Remove the baking pan with the dough from the refrigerator and cut away any bits of dough that have spilled over the edge of the pan. (Don’t throw the pieces away: Cut them into squares, bake them for a short time, and you’ve got short pastry pistachio-butter cookies.) Put the pan in the oven – with the baking weights or dry beans – and bake for 10 minutes. (This method is called “blind baking,” and is especially appropriate for short pastry, where the tart shell is baked without the filling.) Remove baking paper and baking weights, reduce temperature to 150°C and bake for 15 minutes more. Remove the pan from the oven and set it aside to cool.

Matan Choufan

Pistachio cream tart

This is in fact a crème ptissière or pastry cream, without the typical vanilla flavor, and with the addition of ground pistachios. You can, of course, use other pie fillings if you prefer: lemon curd, for example. Preparing the cream in parallel with the tart saves time.

Ingredients (for a 22-24 cm round baking pan):

1¾ cups (about 450 ml) milk

½ cup (60 gm) pistachios, peeled and ground fine

2 egg yolks

rind of one lemon, grated

1/3 cup (about 70 gm) sugar

2 cups cornstarch

Heat the milk in a saucepan over medium heat and bring to a gentle boil. Meanwhile, combine the egg yolks and sugar in a bowl and beat well. Add the ground pistachios and mix well. Add the cornstarch and mix well. The mass will solidify, but that is normal. When the milk begins to boil, pour it all into the bowl at once. Mix well (a whisk is recommended) until the mass becomes absorbed in the milk to produce a thin liquid. Return it to the saucepan over medium heat, mixing constantly until the mixture begins to thicken, at least 5 minutes. Keep mixing and don’t lose faith: it will thicken in the end. As soon as the mixture has thickened, remove the saucepan from the heat and beat the mixture briskly for one minute more. Place the pan on medium heat again, beating occasionally. Remove from heat when the mixture begins to bubble. Cover the saucepan with plastic cling wrap (as close as possible to the surface of the cream, to prevent a crust forming) and place it in the refrigerator for 45 minutes.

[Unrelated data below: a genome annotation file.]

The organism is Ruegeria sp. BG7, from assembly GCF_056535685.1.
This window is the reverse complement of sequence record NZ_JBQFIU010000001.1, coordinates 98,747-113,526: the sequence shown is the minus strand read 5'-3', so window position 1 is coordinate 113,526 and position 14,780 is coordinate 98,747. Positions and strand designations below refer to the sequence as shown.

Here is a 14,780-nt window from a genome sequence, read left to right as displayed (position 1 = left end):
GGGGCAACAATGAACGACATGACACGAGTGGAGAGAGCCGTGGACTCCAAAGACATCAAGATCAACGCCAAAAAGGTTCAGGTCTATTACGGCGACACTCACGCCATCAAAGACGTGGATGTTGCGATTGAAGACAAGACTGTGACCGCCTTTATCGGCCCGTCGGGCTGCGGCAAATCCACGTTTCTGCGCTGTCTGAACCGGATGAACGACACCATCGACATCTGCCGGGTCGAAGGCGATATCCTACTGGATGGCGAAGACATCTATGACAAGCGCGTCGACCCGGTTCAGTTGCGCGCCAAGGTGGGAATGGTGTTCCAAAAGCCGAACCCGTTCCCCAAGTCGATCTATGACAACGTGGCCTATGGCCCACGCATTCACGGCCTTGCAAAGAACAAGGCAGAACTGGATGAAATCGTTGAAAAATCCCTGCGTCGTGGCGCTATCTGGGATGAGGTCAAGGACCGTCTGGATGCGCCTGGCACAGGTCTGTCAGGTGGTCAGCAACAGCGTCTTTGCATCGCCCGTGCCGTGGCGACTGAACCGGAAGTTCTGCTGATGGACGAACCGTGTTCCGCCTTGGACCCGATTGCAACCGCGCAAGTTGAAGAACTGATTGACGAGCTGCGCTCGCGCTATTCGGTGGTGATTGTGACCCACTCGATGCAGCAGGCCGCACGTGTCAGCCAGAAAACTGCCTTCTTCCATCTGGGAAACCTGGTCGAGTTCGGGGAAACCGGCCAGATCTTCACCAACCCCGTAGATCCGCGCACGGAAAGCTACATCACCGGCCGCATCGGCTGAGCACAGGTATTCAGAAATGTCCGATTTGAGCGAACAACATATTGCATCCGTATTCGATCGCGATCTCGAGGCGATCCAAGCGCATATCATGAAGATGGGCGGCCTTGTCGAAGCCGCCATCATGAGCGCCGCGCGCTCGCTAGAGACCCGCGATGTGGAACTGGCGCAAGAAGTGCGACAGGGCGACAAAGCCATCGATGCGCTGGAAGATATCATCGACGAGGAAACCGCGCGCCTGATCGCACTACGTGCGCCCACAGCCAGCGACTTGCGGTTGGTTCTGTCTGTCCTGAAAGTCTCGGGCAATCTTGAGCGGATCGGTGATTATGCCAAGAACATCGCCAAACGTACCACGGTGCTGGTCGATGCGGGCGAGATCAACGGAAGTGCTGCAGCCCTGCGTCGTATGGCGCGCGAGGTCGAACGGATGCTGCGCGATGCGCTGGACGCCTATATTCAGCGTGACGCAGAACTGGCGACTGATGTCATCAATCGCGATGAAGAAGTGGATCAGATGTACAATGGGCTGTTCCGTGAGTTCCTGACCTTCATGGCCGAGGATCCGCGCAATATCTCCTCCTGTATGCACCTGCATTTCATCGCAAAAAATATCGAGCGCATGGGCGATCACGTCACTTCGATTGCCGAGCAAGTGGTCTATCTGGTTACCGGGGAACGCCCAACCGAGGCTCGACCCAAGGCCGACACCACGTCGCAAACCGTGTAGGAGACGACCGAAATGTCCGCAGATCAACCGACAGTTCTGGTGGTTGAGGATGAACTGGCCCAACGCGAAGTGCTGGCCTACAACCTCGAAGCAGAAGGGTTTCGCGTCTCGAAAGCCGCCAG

Take the cream out of the refrigerator and whip it briskly to soften it. Use a spatula or a spoon to fill the baked crust with the pistachio cream. Decorate the pie with slightly tangy fruits, like nectarines, early spring grapes, dried lemons (recipe below) and mint leaves. (Mint leaves should be added just before serving to preserve their fresh appearance.)

Matan Choufan

Dried and sugared lemons

This beautiful confection is very easy to prepare and provides an explosion of sweet-and-sour flavors. I find it adds a great deal to the tart, and can of course be used for other desserts as well.

Ingredients (for 15-20 slices):

2 lemons

brown sugar

Heat the oven to 130°C. Cut the lemons into slices 3-5 mm thick. Remove any seeds. Put a sheet of baking paper onto a baking pan and arrange the lemon slices on it. Sprinkle very small amounts of brown sugar on the lemon rind only, and put the pan in the oven for 30 minutes. Reduce heat to 90° and continue to dry the lemons for another 2½ hours. Remove the pan and set aside to cool. Carefully remove the lemon slices from the baking paper. Cut them into halves or quarters and place them on the tart.